We’re expected to have a perfectly balanced life, regardless of what’s going on. We’re expected to always be smiling, and never get upset. To always be attentive to our children while also keeping a perfect house, making every single meal healthy, socializing with friends, being attentive to our significant other. We’re expected to attend every PAC meeting at the kids school and volunteer for everything, and still somehow work a full time job.
We’re expected to have it all together and still take our vitamins, exercise every day, sleep 8 hours, look good and hey maybe leap over tall building in a single bound!
Even during a pandemic.
Take the pressure off of yourself. You can’t be perfect, you can’t. If you’re happy, be happy without apology.
Your choice to use cannabis is nothing to feel ashamed about
Cannabis is legal, it’s safer than alcohol and yet the judgement continues. The information is right there yet it’s ignored for toxic, antiquated ideas that won’t die. Cannabis has been used for thousands of years in ceremonies and medicines, it’s only been this past century that it’s been demonized, and mainly to demonize people of colour.
The stigma for moms- especially moms of colour who use the plant is intense and completely unfair. We can change this by not allowing the stigma to continue, and by standing up for moms who are being targeted with hate for her choice to use cannabis.
Cannabis can be helpful, no it’s not for everyone but then wine isn’t for everyone either. You know yourself; you know what makes you feel good and more present for your children. You’re not a bad mom for choosing cannabis to feel better.
Here’s the good news, while there’s still a lot of stigma around cannabis, it’s improving and becoming more socially acceptable, especially for moms.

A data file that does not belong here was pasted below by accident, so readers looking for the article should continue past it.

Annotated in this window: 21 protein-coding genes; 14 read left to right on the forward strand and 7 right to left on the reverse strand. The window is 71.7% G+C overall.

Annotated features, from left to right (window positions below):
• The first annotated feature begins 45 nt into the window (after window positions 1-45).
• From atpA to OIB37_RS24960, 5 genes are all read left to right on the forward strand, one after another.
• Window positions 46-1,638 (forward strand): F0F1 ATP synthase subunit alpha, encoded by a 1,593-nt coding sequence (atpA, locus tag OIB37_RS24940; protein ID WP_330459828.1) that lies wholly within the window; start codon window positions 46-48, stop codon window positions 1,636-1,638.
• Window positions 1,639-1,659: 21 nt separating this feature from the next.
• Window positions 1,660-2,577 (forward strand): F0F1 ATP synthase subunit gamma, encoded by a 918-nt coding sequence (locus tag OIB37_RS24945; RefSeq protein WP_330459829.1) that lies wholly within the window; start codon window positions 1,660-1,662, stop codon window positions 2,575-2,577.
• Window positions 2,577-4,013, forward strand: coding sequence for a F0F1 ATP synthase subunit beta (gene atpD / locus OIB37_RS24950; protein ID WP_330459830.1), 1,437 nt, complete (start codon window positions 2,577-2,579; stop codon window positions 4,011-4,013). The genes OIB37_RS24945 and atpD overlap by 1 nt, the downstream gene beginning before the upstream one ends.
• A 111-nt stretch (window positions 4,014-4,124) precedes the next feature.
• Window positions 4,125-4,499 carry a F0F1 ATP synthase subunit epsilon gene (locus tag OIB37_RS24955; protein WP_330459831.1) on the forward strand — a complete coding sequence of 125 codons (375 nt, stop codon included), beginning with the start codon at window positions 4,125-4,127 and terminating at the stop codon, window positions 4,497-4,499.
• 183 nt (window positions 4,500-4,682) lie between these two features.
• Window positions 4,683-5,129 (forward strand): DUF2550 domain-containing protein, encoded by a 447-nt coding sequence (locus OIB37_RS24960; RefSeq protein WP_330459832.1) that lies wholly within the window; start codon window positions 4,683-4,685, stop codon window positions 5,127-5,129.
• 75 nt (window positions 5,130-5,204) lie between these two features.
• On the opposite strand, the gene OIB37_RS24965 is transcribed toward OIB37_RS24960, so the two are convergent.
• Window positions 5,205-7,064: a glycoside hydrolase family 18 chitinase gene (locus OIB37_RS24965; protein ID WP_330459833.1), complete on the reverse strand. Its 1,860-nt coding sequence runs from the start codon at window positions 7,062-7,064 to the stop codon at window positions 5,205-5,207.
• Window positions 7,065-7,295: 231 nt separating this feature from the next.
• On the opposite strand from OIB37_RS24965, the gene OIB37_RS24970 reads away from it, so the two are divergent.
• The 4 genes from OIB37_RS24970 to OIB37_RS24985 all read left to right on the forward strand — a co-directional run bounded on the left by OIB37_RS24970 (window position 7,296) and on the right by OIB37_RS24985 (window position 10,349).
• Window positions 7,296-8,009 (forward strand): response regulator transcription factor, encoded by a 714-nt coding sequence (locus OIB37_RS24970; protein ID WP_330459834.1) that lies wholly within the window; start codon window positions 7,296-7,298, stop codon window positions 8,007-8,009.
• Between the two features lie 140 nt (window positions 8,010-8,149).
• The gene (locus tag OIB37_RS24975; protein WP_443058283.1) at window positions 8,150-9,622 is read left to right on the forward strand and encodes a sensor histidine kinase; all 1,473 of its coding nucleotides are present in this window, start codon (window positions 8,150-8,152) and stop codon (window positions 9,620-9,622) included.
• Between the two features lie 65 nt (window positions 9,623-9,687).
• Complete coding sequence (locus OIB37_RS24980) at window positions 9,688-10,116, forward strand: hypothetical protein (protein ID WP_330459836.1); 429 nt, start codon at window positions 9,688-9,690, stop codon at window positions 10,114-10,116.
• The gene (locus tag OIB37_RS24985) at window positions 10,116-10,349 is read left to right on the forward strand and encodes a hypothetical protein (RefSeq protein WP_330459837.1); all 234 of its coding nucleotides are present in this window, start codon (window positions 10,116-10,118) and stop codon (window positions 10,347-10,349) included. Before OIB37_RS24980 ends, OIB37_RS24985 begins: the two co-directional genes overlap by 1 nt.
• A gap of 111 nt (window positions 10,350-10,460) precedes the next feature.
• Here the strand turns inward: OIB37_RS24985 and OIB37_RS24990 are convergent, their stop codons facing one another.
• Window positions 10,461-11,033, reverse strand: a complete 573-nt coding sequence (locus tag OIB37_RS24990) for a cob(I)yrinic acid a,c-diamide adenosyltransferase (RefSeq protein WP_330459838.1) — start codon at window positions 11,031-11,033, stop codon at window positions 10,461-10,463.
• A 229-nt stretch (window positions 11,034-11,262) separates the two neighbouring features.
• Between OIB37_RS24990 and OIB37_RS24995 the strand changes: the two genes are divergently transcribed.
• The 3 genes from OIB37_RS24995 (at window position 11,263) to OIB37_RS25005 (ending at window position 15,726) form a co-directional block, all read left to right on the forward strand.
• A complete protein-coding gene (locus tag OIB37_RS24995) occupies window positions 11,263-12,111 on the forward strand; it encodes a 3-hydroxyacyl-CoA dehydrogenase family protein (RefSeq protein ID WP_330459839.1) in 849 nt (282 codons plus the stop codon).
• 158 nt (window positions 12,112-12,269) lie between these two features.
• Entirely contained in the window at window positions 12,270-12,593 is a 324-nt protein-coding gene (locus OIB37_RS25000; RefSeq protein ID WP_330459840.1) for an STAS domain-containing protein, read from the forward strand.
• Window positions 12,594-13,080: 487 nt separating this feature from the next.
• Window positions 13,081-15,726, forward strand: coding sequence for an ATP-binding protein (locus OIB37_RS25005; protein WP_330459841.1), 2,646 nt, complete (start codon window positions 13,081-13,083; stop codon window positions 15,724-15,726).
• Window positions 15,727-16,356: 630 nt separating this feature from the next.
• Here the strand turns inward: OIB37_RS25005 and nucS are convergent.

I use the cannabis plant to feel better and I’m a mom. I’m not a perfect mom, I make mistakes, I can’t do it all, I worry about my children all the time. I worry constantly that I’m not doing enough for them, I worry that I’m failing especially during this pandemic.
I’m unapologetic in my cannabis use and the fact that I’m not perfect; I have to be to stay sane. It’s empowering to let that pressure drop, to embrace that you’re not perfect, to not care what anyone thinks about your choices.
I believe the way we can end mom shaming is to allow our children, especially our daughters see us as unapologetically imperfect. See us treat others with respect and grace, so they learn that we don’t put other women down for their choices, instead we aim to understand.
One mom from instagram, shared this with me:
“The patriarchy was founded upon oppression. Women oppressing women upholds the patriarchy”
This is a big topic and one to consider as it helps us put things into perspective. Women feel they need to compete with each other, perhaps from a survival instinct. While things are much more improved, the generational conditioning from an oppressive, patriarchal society isn’t going to cleanse itself so easily.
When we see other women as sisters and not as competition, we’ll reduce the shaming and competitiveness that happens when exhausted, scared, stressed out moms collide over something they disagree on.
Protect your energy, beautiful mama
Put up a shield and don’t let the shame in, instead fill your heart with warmth and love for yourself, your family and friends. Know you’re not perfect and you’re not supposed to be. Know you’re doing the best you can right now.
Know you’re worth is greater than you think. Know that you’re in control of your life at all times. Know that no one has power over you unless you let them.
Know you deserve to be blessed, know you’re a glowing, shining radiant mama who isn’t going to allow anyone to make you feel small, because you’re great.
Filter out the negative voices, filter out the noise and shift your attention to what fills up your cup with love. Feel gratitude for your beautiful self and all of your flaws because you’re perfect just as you are.
Before any of us choose to judge another mom, we must pause, ask ourselves why we feel compelled to judge her? Does she really need to hear our opinion? Do we know what’s going on her life right now? How can we show up for her with love instead? Sometimes saying nothing at all is showing love.
Always fill your own cup, never aim to pour out the cup of another.
Oh and never feel any shame in adding a few drops of cannabis to that cup!